Album of the Year is a reflection of its title track, despite the easy tongue-in-cheek self-referencing. In it, an artist and poet dedicates what would be his finest contribution, his "Album of the Year," to a swept up, overwhelming love that ends up leaving him. Its inevitability sets the tone of the album, and the songs that grace Album of the Year hang on for the patient listener, erupting and emptying in unexpected places with remarkable hooks and honest, heartened insight.

Drawing from the stark Cureisms of their first album, Novena on a Nocturn and the encompassing loops of Black Out, but with very few hints to the lightness apparent in Lovers Need Lawyers, the album has many of the same themes Kasher and crew have come to be known for. That's not to say Album of the Year is a simple rehashing - it is not. It marks the evolution of their sound, as well as their progress on the road to healing. The steps may be small and deliberate, and the stages clearly marked, but they are present and grounded.

What results is a human, barbed, multifaceted affair, where a skilled eloquence shines through, saying everything you always wanted to say in grand, cinematic gestures. The Good Life lets you get carried away in your own depths by expressing theirs - this is Album of the Year's best quality.

The songs have a way of speaking to you. "Under a Honeymoon," with its breathy, high-pitched romanticism is fittingly divertive, bursting from the pain it so maddeningly expected. The track, inspired by the overtures of Black Out, is so ripe that it falls and bursts achingly upon impact. "Notes in His Pockets," characterized first by hyperactive keys, sets up for an edgy sort of pop. Like the Lovers Need Lawyers EP, its sharp lyrical points sneak in under unassuming melody.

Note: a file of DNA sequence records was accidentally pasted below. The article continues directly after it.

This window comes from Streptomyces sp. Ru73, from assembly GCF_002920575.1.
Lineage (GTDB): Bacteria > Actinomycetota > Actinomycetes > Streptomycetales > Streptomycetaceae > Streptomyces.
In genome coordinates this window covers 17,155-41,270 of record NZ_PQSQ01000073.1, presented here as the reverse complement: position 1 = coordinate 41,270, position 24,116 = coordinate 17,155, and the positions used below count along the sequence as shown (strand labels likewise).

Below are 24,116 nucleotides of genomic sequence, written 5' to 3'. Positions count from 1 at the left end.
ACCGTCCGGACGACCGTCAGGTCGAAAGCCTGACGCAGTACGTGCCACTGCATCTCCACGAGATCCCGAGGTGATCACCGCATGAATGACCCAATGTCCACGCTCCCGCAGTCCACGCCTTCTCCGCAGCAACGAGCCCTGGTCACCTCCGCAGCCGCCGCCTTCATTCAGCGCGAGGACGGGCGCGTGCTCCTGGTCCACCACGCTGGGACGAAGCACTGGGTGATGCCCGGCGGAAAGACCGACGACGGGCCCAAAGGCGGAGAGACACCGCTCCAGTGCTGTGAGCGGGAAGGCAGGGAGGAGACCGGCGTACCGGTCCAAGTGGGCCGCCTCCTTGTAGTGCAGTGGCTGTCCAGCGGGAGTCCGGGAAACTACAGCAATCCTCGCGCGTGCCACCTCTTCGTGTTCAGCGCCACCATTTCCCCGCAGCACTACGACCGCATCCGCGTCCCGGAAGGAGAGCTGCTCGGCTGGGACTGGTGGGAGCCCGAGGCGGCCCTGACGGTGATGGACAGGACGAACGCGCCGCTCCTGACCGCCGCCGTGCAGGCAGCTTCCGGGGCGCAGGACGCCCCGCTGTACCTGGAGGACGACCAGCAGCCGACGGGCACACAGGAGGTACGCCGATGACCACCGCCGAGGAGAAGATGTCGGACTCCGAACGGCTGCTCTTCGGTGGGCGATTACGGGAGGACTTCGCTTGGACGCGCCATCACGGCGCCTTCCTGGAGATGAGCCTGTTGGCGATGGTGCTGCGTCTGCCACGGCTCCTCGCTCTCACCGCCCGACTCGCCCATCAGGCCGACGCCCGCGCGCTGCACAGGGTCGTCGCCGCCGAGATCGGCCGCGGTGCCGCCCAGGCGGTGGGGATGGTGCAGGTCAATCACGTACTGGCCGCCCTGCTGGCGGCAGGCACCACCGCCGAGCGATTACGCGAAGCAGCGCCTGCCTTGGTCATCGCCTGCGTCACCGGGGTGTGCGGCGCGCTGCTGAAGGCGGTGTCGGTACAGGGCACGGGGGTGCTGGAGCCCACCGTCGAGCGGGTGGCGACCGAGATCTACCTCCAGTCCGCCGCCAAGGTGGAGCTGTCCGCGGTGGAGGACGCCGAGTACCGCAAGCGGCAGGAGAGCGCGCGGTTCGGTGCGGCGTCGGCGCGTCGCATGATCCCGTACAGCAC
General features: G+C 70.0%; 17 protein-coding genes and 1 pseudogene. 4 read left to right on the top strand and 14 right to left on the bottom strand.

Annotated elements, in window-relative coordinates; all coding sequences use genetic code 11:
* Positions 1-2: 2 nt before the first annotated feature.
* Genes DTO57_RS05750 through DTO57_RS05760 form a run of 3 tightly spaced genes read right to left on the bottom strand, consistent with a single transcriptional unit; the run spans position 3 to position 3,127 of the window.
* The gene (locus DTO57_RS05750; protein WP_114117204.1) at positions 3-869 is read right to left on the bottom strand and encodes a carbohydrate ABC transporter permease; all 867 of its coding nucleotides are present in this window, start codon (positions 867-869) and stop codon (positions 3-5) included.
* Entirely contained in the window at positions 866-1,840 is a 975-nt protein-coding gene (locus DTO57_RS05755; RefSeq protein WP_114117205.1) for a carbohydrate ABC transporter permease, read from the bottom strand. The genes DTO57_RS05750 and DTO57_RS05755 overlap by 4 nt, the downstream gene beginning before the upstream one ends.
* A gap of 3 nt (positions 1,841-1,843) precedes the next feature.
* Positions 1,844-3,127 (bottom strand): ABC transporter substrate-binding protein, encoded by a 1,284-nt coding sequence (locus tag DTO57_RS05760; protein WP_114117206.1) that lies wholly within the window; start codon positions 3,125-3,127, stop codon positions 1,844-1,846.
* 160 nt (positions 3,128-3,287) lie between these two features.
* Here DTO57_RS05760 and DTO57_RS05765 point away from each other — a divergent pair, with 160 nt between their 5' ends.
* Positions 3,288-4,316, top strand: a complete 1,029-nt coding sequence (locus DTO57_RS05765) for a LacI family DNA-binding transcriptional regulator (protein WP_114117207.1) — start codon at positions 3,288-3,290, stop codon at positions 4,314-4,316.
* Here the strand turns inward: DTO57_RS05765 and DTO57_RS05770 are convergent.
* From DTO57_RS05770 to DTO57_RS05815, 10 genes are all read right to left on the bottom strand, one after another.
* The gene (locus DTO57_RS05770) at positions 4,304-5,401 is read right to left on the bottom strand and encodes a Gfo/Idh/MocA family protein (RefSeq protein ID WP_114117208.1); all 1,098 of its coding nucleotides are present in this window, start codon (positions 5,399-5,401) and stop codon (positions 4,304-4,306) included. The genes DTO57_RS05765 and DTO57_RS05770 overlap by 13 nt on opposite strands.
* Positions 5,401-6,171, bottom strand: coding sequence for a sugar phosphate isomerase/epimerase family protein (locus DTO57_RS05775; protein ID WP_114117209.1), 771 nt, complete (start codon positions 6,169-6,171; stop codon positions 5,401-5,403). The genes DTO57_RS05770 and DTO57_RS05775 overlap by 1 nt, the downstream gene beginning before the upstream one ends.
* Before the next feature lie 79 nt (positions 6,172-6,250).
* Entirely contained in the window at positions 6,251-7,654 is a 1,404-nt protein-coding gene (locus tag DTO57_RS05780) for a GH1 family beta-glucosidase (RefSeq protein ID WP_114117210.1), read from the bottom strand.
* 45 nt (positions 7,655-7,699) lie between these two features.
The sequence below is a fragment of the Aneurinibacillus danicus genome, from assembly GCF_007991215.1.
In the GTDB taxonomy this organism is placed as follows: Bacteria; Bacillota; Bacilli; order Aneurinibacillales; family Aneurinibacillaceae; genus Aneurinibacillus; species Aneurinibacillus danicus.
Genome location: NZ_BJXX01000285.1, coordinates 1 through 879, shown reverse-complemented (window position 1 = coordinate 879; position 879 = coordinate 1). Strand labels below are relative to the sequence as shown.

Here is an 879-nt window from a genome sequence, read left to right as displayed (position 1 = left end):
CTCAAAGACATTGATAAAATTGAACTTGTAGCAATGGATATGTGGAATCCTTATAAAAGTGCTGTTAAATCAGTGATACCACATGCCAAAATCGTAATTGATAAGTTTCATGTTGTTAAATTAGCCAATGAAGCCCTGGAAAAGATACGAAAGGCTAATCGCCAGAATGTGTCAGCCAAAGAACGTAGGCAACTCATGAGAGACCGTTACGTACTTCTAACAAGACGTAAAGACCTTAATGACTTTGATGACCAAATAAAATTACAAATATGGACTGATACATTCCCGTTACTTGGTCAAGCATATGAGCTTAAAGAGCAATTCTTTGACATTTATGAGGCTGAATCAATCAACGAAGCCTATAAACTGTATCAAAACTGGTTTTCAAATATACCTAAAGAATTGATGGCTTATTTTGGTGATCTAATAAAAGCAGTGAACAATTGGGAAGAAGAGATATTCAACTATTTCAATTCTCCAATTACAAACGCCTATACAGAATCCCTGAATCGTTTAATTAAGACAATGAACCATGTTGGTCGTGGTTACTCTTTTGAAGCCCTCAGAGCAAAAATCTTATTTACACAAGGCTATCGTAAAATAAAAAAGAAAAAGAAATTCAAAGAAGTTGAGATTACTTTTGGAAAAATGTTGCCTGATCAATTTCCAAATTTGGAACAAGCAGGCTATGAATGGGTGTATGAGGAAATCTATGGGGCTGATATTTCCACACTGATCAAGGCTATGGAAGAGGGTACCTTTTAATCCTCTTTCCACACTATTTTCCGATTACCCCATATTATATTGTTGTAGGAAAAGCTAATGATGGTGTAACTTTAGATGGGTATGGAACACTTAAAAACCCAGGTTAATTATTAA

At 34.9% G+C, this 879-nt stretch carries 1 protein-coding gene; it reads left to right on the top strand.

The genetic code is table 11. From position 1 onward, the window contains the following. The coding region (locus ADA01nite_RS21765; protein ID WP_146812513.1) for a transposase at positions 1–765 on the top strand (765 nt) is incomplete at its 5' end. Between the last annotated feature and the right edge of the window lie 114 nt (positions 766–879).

In fact, the appearance of "Lovers Need Lawyers" on the album shows the great vision the Good Life is capable of, and just how mature they've gotten as a project. Its snarky lyrics hiding under hapless pop, it is contagious and witty on an innumerable amount of levels, but beyond that, it moves the Good Life from its status as Cursive Side Project to Needful Statement. It shows they are a band of promise, carrying a torch for honesty that is more poignant in the form of backhanded jabs.

While characteristically wounded, Album of the Year is marked by a solid resolve and the final, most cynical sentiments of anger that come before eventual acceptance. It encompasses a wash of emotions, each frustratingly - and fittingly - complex when felt. Artful, symbolic and spare, whether actually compiled before or after Lovers Need Lawyers, it is evidence of a band that has come into its own.

Reviewed by Sarah Peters
A former music editor and staff writer for LAS, Sarah Peters recently disappeared. Perhaps one day she will surface again, who knows.

See other reviews by Sarah Peters